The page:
Monday & Tuesday 11:00 am to 5:00 pm
Wednesday 2:00 pm to 8:00 pm
Thursday, Friday, & Saturday 11:00 am to 5:00 pm
Although located in Durham’s commercial center, the spacious six-acre lot on which the Squires-Scranton House stands gives it a distinctly rural atmosphere. The yard contains a large garden and cattle are kept on the property.
Eaves with wide projections which are supported by sets of sawn doubled brackets; a painted string course connecting the pedimented lintels over the first story windows; a hip-roofed portico, supported by pilasters and antae pilasters.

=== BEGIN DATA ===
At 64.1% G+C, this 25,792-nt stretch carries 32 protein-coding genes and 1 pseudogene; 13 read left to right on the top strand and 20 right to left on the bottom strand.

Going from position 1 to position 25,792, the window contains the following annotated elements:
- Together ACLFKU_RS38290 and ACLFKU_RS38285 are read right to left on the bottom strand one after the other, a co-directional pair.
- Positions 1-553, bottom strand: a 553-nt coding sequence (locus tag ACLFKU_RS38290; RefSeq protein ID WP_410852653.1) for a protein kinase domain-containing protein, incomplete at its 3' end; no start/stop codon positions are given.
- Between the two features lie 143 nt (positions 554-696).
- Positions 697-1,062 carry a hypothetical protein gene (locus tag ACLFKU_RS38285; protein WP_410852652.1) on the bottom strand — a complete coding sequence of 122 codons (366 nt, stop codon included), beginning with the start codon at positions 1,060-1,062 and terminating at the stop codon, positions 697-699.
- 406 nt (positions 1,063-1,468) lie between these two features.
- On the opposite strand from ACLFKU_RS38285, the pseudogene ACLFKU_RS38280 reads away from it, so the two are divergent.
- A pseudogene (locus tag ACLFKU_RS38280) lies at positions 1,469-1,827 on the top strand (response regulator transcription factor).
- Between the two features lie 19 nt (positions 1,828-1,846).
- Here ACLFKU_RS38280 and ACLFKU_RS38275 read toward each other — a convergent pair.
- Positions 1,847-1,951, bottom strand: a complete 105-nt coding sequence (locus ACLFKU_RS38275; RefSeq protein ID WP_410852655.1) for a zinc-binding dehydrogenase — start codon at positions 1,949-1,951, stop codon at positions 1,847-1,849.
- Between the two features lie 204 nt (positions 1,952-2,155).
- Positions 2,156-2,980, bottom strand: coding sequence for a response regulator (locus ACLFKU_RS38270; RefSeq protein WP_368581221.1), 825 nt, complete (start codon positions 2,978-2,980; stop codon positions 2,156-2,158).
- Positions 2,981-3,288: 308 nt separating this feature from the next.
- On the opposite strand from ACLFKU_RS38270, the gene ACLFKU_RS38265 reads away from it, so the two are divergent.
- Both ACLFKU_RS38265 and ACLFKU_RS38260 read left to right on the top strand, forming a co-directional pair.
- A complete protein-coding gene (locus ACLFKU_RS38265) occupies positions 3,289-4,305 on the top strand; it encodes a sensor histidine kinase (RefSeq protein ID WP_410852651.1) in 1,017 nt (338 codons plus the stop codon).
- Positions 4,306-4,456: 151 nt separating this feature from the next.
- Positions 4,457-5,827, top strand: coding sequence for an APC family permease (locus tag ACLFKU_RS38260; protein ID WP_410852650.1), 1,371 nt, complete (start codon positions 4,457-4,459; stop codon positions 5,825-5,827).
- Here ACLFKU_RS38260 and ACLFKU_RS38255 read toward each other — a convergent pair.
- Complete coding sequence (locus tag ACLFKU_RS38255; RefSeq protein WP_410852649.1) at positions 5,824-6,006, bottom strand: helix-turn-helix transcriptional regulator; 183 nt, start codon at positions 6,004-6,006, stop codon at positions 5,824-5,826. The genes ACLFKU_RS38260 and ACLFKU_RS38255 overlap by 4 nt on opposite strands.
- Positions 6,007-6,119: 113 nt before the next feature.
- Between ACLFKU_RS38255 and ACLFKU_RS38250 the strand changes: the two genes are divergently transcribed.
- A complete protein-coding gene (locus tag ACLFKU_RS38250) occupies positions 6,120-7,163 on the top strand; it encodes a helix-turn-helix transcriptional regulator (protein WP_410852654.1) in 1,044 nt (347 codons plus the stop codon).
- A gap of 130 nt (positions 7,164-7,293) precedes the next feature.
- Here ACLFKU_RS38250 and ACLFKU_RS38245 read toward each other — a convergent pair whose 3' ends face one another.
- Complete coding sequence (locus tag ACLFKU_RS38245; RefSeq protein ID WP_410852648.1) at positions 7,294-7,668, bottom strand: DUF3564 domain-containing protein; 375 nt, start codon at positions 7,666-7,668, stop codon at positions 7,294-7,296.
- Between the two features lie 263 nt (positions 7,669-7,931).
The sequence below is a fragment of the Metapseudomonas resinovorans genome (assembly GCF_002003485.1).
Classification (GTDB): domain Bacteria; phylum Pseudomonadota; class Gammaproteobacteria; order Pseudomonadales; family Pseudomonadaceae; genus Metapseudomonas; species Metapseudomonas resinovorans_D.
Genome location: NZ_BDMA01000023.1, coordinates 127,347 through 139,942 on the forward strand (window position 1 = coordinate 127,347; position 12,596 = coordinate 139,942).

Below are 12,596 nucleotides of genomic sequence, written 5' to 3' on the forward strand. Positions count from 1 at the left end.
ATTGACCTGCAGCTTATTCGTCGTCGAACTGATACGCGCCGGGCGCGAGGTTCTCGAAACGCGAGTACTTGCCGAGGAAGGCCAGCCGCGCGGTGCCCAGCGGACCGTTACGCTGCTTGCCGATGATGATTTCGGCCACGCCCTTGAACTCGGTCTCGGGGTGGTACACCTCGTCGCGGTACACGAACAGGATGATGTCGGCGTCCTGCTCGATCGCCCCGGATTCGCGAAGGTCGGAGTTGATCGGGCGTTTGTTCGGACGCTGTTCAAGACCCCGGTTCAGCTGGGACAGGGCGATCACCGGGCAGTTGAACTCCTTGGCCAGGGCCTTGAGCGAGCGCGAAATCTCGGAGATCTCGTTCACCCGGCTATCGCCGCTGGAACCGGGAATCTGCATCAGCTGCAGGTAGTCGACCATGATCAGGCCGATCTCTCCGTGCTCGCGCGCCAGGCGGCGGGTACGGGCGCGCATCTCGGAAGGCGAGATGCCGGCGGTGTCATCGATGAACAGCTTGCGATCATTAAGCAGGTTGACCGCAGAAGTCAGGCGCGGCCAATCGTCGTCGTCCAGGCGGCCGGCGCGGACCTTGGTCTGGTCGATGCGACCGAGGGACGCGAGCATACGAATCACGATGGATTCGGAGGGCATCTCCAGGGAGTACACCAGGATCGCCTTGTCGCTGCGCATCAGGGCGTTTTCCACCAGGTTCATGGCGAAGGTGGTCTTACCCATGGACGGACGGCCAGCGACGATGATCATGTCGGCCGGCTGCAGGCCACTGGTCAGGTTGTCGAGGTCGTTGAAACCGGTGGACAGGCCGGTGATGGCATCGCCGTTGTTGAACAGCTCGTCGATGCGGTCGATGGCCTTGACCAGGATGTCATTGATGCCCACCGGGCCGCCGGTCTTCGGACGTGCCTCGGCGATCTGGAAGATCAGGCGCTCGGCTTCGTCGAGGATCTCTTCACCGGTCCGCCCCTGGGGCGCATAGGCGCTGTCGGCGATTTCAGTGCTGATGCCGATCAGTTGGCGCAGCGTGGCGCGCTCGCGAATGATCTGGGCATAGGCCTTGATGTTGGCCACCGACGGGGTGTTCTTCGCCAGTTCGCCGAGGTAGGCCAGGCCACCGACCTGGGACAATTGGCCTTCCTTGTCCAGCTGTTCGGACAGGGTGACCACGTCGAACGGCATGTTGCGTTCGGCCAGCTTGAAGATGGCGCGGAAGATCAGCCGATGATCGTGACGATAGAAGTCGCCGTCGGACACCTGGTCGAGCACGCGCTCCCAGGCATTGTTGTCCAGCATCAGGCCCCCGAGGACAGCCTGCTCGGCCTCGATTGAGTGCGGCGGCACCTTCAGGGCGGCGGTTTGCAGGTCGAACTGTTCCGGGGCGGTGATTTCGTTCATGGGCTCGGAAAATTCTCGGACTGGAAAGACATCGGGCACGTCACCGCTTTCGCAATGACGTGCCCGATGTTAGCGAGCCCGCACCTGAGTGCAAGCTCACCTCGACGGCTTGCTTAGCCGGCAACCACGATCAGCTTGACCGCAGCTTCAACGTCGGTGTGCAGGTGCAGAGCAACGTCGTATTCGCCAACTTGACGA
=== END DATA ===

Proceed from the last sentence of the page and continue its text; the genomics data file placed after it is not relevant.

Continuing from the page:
The Squires-Scranton House consists of a 32×28 main block with additions to its north, west, and south sides. The main block, which dates from about 1800, was originally a five-bay central-chimney dwelling with a double overhang. About 1870 the original roof was reconstructed, eliminating one overhang and adding cross-gablffidormers on the east and west sides. The alterations, conceived in a Tuscan mode, produced eaves with wide projections which are supported by sets of sawn doubled brackets. The first-story overhang was concealed behind a painted string course which connects the pedimented lintels over the first-story windows. A hip-roofed portico, supported by pilasters and antae pilasters, undoubtedly dates from this time, as does the two-panelled Italianate-style front door. A two story addition stands to the west side of this house, measuring 23×16 Probably built in the l830s, it originally had three six-over-six windows on its south and north sides surmounted by three 9-pane “eyebrow” windows. Subsequent additions have altered this arrangement, including a single-story shed-roofed addition to its north side and an open porch to the south. To the rear of this stands a connected single-story shed. A five-sided single-story projecting pavilion has been added to the south side of the main block. To the rear of the house stands a 1t story carriage house with post-and-beam freting and board and batten sheathing. About 1800 the property was purchased by Phineas Squires who built a new five-bay house on the site. It was purchased in 1817 by James Rose, a farmer. When Rose died in 1839, it was sold to Abner Newton, Jr. who sold it in 1840 to Enos Rogers a wealthy merchant. Rogers was one of the founders of the Merriam Manufacturing Company. His daughter Dorliska married Simeon S. Scranton in 18–. Scranton, although born in Durham of humble origins, became a wealthy Hartford-based publisher. When Rogers died the house passed to his daughter and son-in-law. The Scrantons were undoubtedly responsible for the grandiose restyling of the house and the nature of their taste is further indicated by the house they built for their son William S. Scranton on the other side of Talcott Lane. On Simeon’s death in 19– the house passed to his son Charles, who sold it to John Southmayd in 1902. It remained in the Southmayd family until 1936.when it passed into the Francis family which presently owns it. This house is the best preserved example of Italianate architecture in Durham and, because of the local importance of its owners, of particular historical- significance.